Tuesday, September 23, 2014
Inquirer Daily News

Manufacturing still strong, fueling hope of growth

Economics in a nutshell: Manufacturing activity continues to be strong and raising expectations that growth could accelerate.

Manufacturing still strong, fueling hope of growth

FILE - In this Thursday, Oct. 10, 2013, file photo, employees at Sheffield Platers Inc. work on the factory floor in San Diego. The Institute for Supply Management issues its U.S. manufacturing index for December on Thursday, Jan. 2, 2014 (AP Photo/Lenny Ignelzi, File)
FILE - In this Thursday, Oct. 10, 2013, file photo, employees at Sheffield Platers Inc. work on the factory floor in San Diego. The Institute for Supply Management issues its U.S. manufacturing index for December on Thursday, Jan. 2, 2014 (AP Photo/Lenny Ignelzi, File)

INDICATOR: December Supply Managers' Index and Weekly Jobless Claims

KEY DATA: ISM (Manufacturing): down 0.3 point; Orders: up 0.6 point; Employment: up 0.4 point/Jobless Claims: 339,000 (down 2,000)

IN A NUTSHELL: "Manufacturing activity continues to be strong and raising expectations that growth could accelerate."

WHAT IT MEANS: I hope everyone had a Happy New Year. It appears manufacturers had a good one. The Institute for Supply Management weighed in with the first key number of the year and it was pretty decent. Yes, manufacturing activity did moderate a touch, but that came on top of a surge in November. The sector consolidated its gains as new orders rose. Export demand was off sharply, but it is unclear why. The rest of the world doesn't seem to be falling apart. Output eased just a touch but firms still needed more workers to get the goods produced. Backlogs built more slowly, but order books still continued to fill up. All this occurred with cost pressures rising just a touch faster. Inflation doesn't look to be an issue at all. A similar report, produced by Markit, indicated that manufacturing output and employment picked up steam even faster in December, adding to the belief that whatever soft spots the manufacturing sector had hit are in the past.

The weekly jobless claims numbers showed a slight decline. When it comes to the unemployment data, down is always good, but the level is still too high. It needs to be in the 300,000 to 325,000 range if we are to see consistently solid job gains. Still, these data are always volatile and when it comes to the end of the year, you have to take them with a all the salt that is being put down to keep the roads from icing in the winter storm.

MARKETS AND FED POLICY IMPLICATIONS: So far, so good. Of course, so far is just one day and a few numbers, but it really is looking like the turn is here. While an unwinding of the huge summer inventory build could cause fourth quarter growth to be less than hoped for, the underlying trends are pointing to the economy accelerating as we move through the year. The ending of extended unemployment benefits, if sustained, will likely restrain growth somewhat. But the negative impacts will not be nearly as large as the tax increases implemented at the beginning of 2013. It also looks like government spending restraints will be much less. So, conditions seem to be coming together for a very good year, but only when wage gains accelerate. Since that may not happen until mid-year or later, don't expect growth to be robust right away. But on this first workday of 2014, it's nice to feel good about the prospects. What that means for the markets, of course, is anyone's guess. After such an outsized rise in equities last year, you have to be cautious about the potential for this year, even if the economy turns out to be better than most currently expect. If growth is as good as I think it will be, we will be talking about rate hikes, not tapering, by the end of the year. That would make everyone at the Fed really happy since the sooner we get back to a normal Fed policy, the better.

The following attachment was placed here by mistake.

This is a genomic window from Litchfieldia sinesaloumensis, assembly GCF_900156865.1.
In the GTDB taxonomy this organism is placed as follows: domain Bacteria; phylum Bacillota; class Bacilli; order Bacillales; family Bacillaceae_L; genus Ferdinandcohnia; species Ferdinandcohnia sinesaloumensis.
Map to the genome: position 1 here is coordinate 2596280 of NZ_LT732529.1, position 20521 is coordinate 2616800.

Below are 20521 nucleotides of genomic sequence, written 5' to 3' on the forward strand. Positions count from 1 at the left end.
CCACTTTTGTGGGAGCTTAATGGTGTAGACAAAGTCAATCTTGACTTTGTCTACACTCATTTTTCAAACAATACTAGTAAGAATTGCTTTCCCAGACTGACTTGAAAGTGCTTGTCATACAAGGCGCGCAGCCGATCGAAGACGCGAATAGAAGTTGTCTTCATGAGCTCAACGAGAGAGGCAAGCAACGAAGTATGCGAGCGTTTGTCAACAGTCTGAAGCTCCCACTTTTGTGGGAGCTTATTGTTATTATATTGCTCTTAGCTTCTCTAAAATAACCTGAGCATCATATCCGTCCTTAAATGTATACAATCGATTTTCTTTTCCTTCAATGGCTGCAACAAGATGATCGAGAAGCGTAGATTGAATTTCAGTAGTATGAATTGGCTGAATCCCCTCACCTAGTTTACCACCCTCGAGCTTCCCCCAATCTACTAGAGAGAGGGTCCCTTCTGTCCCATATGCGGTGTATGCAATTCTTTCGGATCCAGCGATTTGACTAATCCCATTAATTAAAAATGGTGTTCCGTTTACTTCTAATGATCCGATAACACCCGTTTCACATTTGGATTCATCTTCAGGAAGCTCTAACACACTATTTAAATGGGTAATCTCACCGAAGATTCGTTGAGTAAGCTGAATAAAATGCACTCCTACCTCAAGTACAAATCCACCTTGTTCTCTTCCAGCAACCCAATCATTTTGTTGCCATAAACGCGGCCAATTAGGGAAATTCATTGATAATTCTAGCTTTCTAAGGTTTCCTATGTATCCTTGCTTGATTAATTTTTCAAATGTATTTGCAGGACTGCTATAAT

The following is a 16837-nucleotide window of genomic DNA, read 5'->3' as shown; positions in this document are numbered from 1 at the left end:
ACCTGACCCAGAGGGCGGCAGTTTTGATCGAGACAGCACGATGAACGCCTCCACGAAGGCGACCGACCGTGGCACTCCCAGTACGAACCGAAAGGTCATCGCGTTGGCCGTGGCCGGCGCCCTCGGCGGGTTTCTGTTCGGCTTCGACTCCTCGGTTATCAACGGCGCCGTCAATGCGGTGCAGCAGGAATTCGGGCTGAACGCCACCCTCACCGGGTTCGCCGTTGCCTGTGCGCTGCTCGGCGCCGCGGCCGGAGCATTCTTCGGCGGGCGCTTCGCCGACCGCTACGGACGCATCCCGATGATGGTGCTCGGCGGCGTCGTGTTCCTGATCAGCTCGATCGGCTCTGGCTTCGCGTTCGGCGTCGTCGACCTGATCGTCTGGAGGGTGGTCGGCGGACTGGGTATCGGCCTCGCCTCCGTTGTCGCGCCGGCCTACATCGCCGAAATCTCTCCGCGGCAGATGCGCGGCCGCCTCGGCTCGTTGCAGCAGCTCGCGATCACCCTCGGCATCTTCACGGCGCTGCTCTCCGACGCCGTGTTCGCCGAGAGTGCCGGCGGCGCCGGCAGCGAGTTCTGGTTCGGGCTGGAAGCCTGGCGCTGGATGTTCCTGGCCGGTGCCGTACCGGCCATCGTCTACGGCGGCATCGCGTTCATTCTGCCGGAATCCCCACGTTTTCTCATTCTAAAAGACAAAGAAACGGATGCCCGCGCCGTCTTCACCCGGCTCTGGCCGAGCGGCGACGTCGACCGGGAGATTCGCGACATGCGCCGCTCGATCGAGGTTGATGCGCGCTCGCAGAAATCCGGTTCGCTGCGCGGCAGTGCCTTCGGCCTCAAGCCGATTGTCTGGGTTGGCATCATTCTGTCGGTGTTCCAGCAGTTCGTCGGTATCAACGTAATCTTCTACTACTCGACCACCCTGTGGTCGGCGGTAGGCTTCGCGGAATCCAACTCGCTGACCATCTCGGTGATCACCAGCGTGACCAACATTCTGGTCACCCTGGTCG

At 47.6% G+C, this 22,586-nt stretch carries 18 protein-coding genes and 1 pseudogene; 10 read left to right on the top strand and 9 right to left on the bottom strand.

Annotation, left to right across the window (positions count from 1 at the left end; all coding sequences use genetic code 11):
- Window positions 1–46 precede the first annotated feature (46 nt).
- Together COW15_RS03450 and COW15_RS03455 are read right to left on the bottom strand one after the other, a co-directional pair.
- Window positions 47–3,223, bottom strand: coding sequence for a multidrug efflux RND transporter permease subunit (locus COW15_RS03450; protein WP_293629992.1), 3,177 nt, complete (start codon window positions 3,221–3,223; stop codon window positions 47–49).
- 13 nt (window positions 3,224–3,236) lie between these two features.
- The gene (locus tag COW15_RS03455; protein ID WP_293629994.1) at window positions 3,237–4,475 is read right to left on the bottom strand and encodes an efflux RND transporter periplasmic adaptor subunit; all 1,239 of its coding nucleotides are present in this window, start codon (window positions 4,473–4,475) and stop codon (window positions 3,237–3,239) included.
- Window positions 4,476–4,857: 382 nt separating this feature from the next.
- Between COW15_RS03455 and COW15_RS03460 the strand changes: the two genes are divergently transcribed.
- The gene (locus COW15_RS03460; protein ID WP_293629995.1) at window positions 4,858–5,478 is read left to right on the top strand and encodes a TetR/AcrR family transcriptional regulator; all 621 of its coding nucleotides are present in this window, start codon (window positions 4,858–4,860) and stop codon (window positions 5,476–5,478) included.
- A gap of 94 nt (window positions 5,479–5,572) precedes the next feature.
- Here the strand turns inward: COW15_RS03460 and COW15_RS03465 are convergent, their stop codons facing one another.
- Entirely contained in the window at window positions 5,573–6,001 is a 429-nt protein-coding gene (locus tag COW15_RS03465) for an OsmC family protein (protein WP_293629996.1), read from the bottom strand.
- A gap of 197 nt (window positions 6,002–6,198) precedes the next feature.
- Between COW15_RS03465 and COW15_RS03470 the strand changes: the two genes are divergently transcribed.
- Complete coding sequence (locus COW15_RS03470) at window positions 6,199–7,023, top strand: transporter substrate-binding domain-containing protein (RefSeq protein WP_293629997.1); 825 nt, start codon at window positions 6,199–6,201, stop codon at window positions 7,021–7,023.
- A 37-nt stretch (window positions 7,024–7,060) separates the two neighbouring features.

About this blog
Joel L. Naroff is the president and founder of Naroff Economic Advisors, a strategic economic consulting firm in Bucks County. He advises companies across the country on the risks and opportunities that economic developments may have on the organization’s operating environment. An accomplished public speaker, Joel’s humor and unique ability to make economics understandable have brought him a wide following. Reach Joel at joel@naroffeconomics.com .

Joel Naroff
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